By Sue Pascoe
“Everything we’ve been doing is going nowhere,” Andrew Sacks, a resident of the neighborhood adjacent to Paul Revere Middle School, said in a phone call to the News on February 7. “Students are being hurt and there are no repercussions, no tickets for illegal parking.”
Sacks recounted how the day before, a Revere parent parked in the driveway of a neighbor who lives a block from the school, which is located on Allenford Avenue (between Sunset and San Vicente).
The neighbor, unable to exit her driveway, came out and asked the parent to move. The parent refused and when the neighbor attempted to take a photo with her phone, the parent grabbed the phone and threw it. A police report was filed.
Sacks, a first alternate on the Pacific Palisades Community Council, invited the News to come and observe school dismissal to see the large number of people who park not only in front of fire hydrants and residential driveways, but also in posted “No Parking” spots along Allenford.
On February 8 and 9, the News counted more than 30 cars parked illegally, both days. Even more disconcerting, some students were almost hit as they used the crosswalk or made dashes to get to illegally parked cars. Neighbors say that one student has already been hit this year and taken to the hospital. Close to 2,000 students exit on or near Allenford, the only street that provides access to the front of the school (Sunset provides access on the north side of the campus at Mandeville Canyon).
On February 8, a male student was almost hit by a car. The driver, who did not initially see him, swerved at the last minute to avoid him and narrowly missed hitting a second car that was parking illegally.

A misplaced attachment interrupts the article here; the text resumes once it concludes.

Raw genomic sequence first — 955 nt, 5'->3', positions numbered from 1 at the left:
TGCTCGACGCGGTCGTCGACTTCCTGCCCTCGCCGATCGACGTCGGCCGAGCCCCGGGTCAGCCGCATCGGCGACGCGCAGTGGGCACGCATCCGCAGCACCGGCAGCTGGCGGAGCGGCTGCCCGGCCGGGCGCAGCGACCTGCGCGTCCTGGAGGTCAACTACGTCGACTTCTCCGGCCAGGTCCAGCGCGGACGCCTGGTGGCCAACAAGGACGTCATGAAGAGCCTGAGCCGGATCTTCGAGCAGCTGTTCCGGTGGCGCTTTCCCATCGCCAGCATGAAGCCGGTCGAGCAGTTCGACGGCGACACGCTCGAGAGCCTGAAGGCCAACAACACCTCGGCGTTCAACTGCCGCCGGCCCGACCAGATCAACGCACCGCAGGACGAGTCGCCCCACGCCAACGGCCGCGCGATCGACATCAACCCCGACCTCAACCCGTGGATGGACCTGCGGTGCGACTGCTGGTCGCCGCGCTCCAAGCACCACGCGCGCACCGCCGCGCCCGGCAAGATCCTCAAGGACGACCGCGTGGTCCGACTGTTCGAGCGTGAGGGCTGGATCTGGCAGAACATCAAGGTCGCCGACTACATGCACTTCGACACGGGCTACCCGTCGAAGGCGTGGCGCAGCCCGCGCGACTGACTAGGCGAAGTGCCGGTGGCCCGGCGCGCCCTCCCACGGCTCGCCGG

The next day was equally harrowing. The light turned green for the students to cross. As three stepped onto Allenford, focused on the walk signal, a car ran a red light, almost hitting them.
The News spoke to a babysitter who frequently picks up kids at the corner of Allenford and Brinkley. “I park down a few blocks and walk up,” said the person, who did not wish to be identified. “There are lots of spaces and if the kids have to walk, it’s okay. I’ve never seen police ticketing.”
Another babysitter, who also wished to remain anonymous, said that she saw the parking enforcement car that gives out tickets, but that the officer didn’t ticket anyone.
We contacted longtime resident Andrew Wolfberg, who is second alternate on PPCC. He responded in a February 7 email:
“There is no justification for the parent to physically assault a neighbor for taking a picture of the parent’s license plate. Also, another neighbor reported having problems with someone in the same (similar) car very recently.
“Many neighbors are not bothered because they are not home when the blocking takes place, but I completely understand the frustration of neighbors who can’t pull into or out of their driveway because some person decides to block the neighbor’s driveway for ‘just a few minutes,’” Wolfberg wrote. “There are some parents who are actually parking IN our driveways.